Teens could be a saving grace for malls, new research says

Real Estate

Fashion District mall in Philadelphia

Diana Olick | CNBC

Millennials may have fled the malls, but brick-and-mortar retail is apparently more appealing to Generation Z.

People born between 1997 and 2010, particularly the teens in that group, are becoming big spenders, and they like to do a lot of that spending in actual stores, according to new research from commercial real estate firm CBRE.

Generation Z’s spending is now at approximately $143 billion per year, and they influence an additional $450.5 billion in spending by others, according to CBRE’s report, which uses data from eMarketer. While Generation Z spends a great deal of time online making purchasing decisions, 81% of them prefer to go to stores.

“They are huge fans of what’s known as click and collect, meaning they click online, and they like to pick it up in the store so they can get the tangible experience, they can get the social experience, and then the key is that they are buying more. People buy up to 70% more goods when they walk back into the store, than if they just buy it online” said Spencer Levy, chairman of Americas research at CBRE.

While most teenagers are obsessed with their phones, they are also more native to technology and e-commerce than any other generation, and are therefore more open to other options.

“The teenagers prior, the millennials, had a world where they were doing both, in-store shopping and then they saw the new phones, and they shifted more towards that. The Gen Zers grew up in a world with both, and they liked both at the same time not one or the other, but both,” Levy added.

Mall REITs, which own some of the most well-located and highly trafficked retail properties in the nation, are therefore changing their business models.

“While most of the discussion lately has been about the impact of online shopping on bricks-and-mortar stores, the mall REITs have adapted their strategies to the new consumer shopping patterns,” said Calvin Schnure, senior vice president, research and economic analysis at Nareit. “This includes more tenants that provide experiences like exercise clubs, restaurants and bars, that keep shoppers coming back. Many REITs have also upgraded their malls to keep a fresh new feel for the space.”

Marshmallow pit at Candytopia.

Diana Olick | CNBC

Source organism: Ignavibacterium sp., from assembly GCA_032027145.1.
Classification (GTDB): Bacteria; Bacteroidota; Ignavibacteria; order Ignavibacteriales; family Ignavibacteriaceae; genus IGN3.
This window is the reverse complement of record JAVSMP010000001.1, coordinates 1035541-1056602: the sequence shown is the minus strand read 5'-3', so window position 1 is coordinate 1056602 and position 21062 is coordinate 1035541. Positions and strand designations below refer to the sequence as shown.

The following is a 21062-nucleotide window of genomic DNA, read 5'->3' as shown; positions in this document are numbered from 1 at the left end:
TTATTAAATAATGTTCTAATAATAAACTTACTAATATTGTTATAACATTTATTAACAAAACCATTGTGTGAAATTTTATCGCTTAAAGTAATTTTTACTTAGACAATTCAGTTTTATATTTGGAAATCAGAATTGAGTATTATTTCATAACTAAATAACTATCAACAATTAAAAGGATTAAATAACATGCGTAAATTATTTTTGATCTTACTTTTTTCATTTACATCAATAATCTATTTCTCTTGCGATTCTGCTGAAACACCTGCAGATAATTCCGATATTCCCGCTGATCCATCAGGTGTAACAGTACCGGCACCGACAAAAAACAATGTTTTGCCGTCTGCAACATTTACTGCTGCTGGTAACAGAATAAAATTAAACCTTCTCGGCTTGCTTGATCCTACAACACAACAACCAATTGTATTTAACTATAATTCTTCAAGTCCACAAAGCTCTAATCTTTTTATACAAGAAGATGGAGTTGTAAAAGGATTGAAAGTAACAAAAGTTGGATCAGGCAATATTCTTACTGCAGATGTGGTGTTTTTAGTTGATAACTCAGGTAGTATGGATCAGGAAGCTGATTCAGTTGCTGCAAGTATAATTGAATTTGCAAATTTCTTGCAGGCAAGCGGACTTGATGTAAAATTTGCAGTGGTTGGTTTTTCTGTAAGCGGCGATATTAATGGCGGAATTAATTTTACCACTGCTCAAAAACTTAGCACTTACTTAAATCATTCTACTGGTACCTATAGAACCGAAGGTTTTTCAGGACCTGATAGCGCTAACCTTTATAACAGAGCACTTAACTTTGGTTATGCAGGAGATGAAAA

Philadelphia-based PREIT just sunk about $400 million into a redesign and rehabilitation of a downtown mall that spans three city blocks.

Philadelphia’s brand-new Fashion District is clearly catering to teens, featuring one of the nation’s three pop-up Candytopias — a fun house based entirely around sugar. The three-level mall will soon open Wonderspaces, a rotating, interactive art experience that partners with artists from around the world. This is in addition to several Instagrammable art areas, a bowling alley, movie theater and of course teen apparel stores.

“Young people, under 25 years old, are continuing to be a growing demographic at our properties. That doesn’t mean that all you need to do is lease it and they will come. That’s the old strategy. The new strategy is pick the right kind of dining, entertainment and experience, and they will come,” said Joseph Coradino, CEO of PREIT.

Fashion District was just one of three major projects in the company’s portfolio this fall. PREIT opened 700,000 square feet of new or remerchandised tenants, welcomed 1.6 million visitors and created 5,000-plus jobs throughout various stages of these projects.

“We’ve done a number of redevelopments over the past three to five years, and we’re seeing upticks in our traffic in the mid to high single digits,” Coradino said. “That’s not to suggest that every mall is going to win. That would be foolish to say right now. People have said that 40% of the malls in this country are obsolete, and I’ve sold off 50% of the malls I don’t want to own.”

Fashion District has the benefit of a subway opening right into the mall, not to mention several high schools nearby. It also has a co-working space, perhaps keeping an eye toward millennials, even as it focuses on teens.

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